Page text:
Whitebark Pine Ecosystem Foundation of Canada names Executive Director and Seed Orchard Coordinator
Premier appointees to meet growing interest in subalpine and montane species at risk
KIMBERLEY, BC December 21, 2020 – The Whitebark Pine Ecosystem Foundation of Canada (WPEF-C) is pleased to announce the appointment of Barb Gass as Executive Director and Kiah Allen as Seed Orchard Coordinator.
These two appointments help escalate the recovery of endangered whitebark and limber pine ecosystems. Whitebark and limber pine are keystone species that are of serious conservation concern. They stabilize soils, moderate snowmelt, and provide critical habitat to species such as grizzlies, birds, and squirrels. Unfortunately, they are in a precarious position primarily due to a disease called white pine blister rust which is caused by an introduced pathogen. With an Executive Director and Seed Orchard Coordinator in place, WPEF-C is poised to lead the charge on maintaining the integrity of these unique ecosystems.
Board member Adrian Leslie says, “This feels like a huge step at the right time and in the right direction.”
Based in Vancouver, Barb has worked with whitebark and limber pine for the past seven years. She initiated a collaborative restoration planting in the Castle Wilderness and contributed to an international limber pine provenance trial. Prior to her ecological stewardship work, Barb had a career in marketing. She holds an M.Sc. in Botany from UBC.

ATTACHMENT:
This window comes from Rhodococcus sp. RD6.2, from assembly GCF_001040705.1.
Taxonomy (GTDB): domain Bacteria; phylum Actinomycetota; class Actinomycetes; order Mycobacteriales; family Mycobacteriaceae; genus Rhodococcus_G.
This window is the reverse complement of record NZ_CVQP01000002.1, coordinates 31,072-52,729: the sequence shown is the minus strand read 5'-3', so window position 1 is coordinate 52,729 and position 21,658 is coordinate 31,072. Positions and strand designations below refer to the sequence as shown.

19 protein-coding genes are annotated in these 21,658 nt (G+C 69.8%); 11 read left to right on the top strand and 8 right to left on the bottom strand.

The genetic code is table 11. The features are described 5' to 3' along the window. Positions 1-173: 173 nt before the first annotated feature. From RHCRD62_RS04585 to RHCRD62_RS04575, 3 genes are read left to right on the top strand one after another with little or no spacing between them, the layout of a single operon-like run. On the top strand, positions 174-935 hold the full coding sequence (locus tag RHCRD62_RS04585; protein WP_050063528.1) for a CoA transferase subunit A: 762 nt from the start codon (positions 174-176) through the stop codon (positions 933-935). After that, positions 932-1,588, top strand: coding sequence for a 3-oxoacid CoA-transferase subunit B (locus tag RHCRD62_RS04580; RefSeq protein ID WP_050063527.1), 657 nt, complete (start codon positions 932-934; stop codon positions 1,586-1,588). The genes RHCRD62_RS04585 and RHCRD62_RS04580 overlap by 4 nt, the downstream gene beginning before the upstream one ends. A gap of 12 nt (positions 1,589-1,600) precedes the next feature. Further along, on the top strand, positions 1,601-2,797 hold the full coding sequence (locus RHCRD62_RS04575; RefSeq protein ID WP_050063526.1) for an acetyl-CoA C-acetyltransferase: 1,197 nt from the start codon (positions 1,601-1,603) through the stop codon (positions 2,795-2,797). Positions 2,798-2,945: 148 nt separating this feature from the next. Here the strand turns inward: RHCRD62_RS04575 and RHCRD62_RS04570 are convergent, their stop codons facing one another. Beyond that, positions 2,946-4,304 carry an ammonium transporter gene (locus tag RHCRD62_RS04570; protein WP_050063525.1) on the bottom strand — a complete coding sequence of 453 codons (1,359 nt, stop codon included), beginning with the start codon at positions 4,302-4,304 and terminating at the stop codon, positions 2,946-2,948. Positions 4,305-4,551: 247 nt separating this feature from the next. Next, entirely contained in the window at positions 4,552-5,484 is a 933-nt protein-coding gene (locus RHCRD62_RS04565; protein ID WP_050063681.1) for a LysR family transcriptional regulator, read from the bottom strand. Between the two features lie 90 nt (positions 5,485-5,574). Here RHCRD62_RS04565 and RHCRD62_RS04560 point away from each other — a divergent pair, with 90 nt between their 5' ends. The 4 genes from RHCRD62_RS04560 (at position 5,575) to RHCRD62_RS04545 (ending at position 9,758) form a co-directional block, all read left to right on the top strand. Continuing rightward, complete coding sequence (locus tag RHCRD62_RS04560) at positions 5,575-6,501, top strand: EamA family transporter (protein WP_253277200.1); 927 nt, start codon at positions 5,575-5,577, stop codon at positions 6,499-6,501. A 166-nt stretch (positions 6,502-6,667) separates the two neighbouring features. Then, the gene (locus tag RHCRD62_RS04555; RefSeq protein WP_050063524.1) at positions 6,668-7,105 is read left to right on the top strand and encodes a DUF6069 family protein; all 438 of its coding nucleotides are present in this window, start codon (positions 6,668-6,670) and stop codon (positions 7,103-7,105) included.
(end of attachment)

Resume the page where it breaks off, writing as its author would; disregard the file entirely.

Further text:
Kiah is a Registered Biologist in Training with a background in ecosystem restoration and an interest in the conservation of subalpine and Northern forest ecosystems. She completed her M.Sc. in Forestry at UBC studying a hybrid rust pathogen on whitebark pine, and she’s been passionate about working with this species ever since.
The Whitebark Pine Ecosystem Foundation of Canada (WPEF-C) is devoted to the conservation and stewardship of endangered whitebark and limber pine ecosystems. Founded in 2009, over the past decade, WPEF-C has been instrumental in the formation of working groups that promote recovery work, engage multiple stakeholders, support research, and conduct educational programs. Collaborating with government, industry, and non-profits, the foundation is coordinating the establishment of seed orchards. These will produce seed resistant to the invasive fungal pathogen, Cronartium ribicola, which causes white pine blister rust and devastates all populations of native white pines, especially whitebark and limber pine. WPEF-C has strong links to its parent organization, the Whitebark Pine Ecosystem Foundation based out of Missoula, Montana.